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Insmed's lung infection drug fares no better than rival, shares fall

(Reuters) - Insmed Inc's experimental lung infection drug fared no better than a competing drug developed by Novartis AG in a lung function test, sending shares in the company down 27 percent in pre-market trading.

Insmed's drug, Arikace, was being tested as a treatment for a bacterial lung infection that often affects cystic fibrosis patients.

Insmed said in a statement that the trial met its main goal of showing that Arikace was not inferior to the competing drug.

But a presentation posted on Insmed's website showed that patients taking Arikace displayed a smaller improvement in lung capacity than those on TOBI, Novartis's drug for the same infection. (http://link.reuters.com/qeq39t)

The difference was narrow enough for Arikace to meet its "primary endpoint of non-inferiority compared with twice-daily TOBI".

Arikace, a treatment inhaled once daily, showed a lower mean change in forced expiratory volume in one second than the twice-daily TOBI.

The forced expiratory volume test measures lung function by calculating the volume of air exhaled by a person during a forced exhalation.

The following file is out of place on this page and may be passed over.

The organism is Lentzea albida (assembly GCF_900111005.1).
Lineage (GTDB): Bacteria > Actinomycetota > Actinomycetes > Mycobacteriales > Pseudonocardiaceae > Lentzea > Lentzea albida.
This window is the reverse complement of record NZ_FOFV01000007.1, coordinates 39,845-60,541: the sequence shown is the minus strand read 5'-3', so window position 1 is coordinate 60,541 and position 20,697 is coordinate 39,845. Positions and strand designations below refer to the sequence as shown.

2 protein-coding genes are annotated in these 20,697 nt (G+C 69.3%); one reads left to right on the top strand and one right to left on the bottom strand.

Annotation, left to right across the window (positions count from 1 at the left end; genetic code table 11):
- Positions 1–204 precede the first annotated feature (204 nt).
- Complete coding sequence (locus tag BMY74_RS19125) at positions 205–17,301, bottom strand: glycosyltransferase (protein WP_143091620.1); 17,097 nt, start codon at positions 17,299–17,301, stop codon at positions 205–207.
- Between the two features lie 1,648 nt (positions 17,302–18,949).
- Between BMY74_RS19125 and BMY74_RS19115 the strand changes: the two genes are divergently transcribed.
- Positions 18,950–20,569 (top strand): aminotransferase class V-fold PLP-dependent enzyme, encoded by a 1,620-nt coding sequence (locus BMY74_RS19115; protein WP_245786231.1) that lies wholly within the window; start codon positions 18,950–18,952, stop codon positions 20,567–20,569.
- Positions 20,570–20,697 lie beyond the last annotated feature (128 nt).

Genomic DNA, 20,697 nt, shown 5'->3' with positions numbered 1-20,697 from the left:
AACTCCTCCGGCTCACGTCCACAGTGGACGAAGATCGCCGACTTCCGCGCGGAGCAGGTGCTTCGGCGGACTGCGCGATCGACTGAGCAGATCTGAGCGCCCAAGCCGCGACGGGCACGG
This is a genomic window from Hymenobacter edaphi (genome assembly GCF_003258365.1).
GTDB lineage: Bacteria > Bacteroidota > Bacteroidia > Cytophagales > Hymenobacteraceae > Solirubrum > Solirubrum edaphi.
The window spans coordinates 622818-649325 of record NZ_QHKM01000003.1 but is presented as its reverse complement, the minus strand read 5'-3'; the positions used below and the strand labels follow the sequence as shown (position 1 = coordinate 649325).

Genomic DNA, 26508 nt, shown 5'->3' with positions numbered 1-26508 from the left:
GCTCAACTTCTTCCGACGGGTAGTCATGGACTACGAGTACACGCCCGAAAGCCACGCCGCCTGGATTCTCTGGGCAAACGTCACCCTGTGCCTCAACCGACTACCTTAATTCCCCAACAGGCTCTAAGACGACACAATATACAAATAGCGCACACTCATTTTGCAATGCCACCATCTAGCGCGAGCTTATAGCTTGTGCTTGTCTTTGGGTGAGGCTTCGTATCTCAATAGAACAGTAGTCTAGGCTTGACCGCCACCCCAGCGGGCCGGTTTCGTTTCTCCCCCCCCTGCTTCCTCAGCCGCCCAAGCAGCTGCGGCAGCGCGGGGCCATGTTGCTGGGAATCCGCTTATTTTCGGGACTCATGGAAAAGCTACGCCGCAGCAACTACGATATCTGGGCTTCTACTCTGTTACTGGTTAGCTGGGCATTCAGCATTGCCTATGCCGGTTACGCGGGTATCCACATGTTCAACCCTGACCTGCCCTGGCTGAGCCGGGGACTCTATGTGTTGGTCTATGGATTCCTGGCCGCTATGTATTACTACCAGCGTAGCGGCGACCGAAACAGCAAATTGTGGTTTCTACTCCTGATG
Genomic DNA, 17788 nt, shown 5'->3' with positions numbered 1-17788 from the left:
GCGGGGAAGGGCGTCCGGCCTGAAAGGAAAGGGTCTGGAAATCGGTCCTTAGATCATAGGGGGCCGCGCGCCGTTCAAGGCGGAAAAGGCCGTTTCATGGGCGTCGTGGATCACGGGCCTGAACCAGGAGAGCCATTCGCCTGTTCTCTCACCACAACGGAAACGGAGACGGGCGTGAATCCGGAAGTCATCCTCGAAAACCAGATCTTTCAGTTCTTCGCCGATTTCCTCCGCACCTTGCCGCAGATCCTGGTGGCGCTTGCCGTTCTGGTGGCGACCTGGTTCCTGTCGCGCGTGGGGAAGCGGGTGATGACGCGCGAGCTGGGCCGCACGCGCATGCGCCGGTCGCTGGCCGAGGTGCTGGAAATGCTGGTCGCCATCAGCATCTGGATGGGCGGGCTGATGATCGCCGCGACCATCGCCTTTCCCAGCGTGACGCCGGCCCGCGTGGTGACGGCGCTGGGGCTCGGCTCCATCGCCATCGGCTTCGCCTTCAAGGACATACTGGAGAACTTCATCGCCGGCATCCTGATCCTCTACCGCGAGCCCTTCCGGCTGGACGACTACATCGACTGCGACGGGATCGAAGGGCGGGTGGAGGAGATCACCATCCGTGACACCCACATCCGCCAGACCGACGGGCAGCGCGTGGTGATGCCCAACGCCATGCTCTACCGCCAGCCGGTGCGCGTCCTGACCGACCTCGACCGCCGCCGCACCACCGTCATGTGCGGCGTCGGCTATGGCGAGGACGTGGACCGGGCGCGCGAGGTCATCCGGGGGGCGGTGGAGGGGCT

Insmed's shares were down 27 percent at $8.70 before the bell. They closed at $11.96 on Friday on the Nasdaq.

The late-stage study, which included 302 patients and was conducted at 70 sites in Europe and Canada, reported adverse events consistent with those seen in similar studies.

Insmed Chief Executive Will Lewis said the company would file for regulatory approval for Arikace in Canada and Europe during the first half of 2014.

The inhalational therapy is the only candidate in Insmed's pipeline.

Cystic fibrosis is a genetic disorder that primarily affects the lungs and digestive system. It causes the production of thick mucus that clogs the lungs and leads to life-threatening lung infections.

Insmed is also testing Arikace in a mid-stage study for non-tuberculous mycobacteria (NTM) lung disease. The company said Arikace received a fast-track designation from the U.S. Food and Drug Administration on June 28.

A fast-track designation expedites regulatory review of drugs that aim to treat serious diseases and fill unmet medical needs.

(Reporting by Esha Dey and Pallavi Ail in Bangalore; Editing by Saumyadeb Chakrabarty and Robin Paxton)

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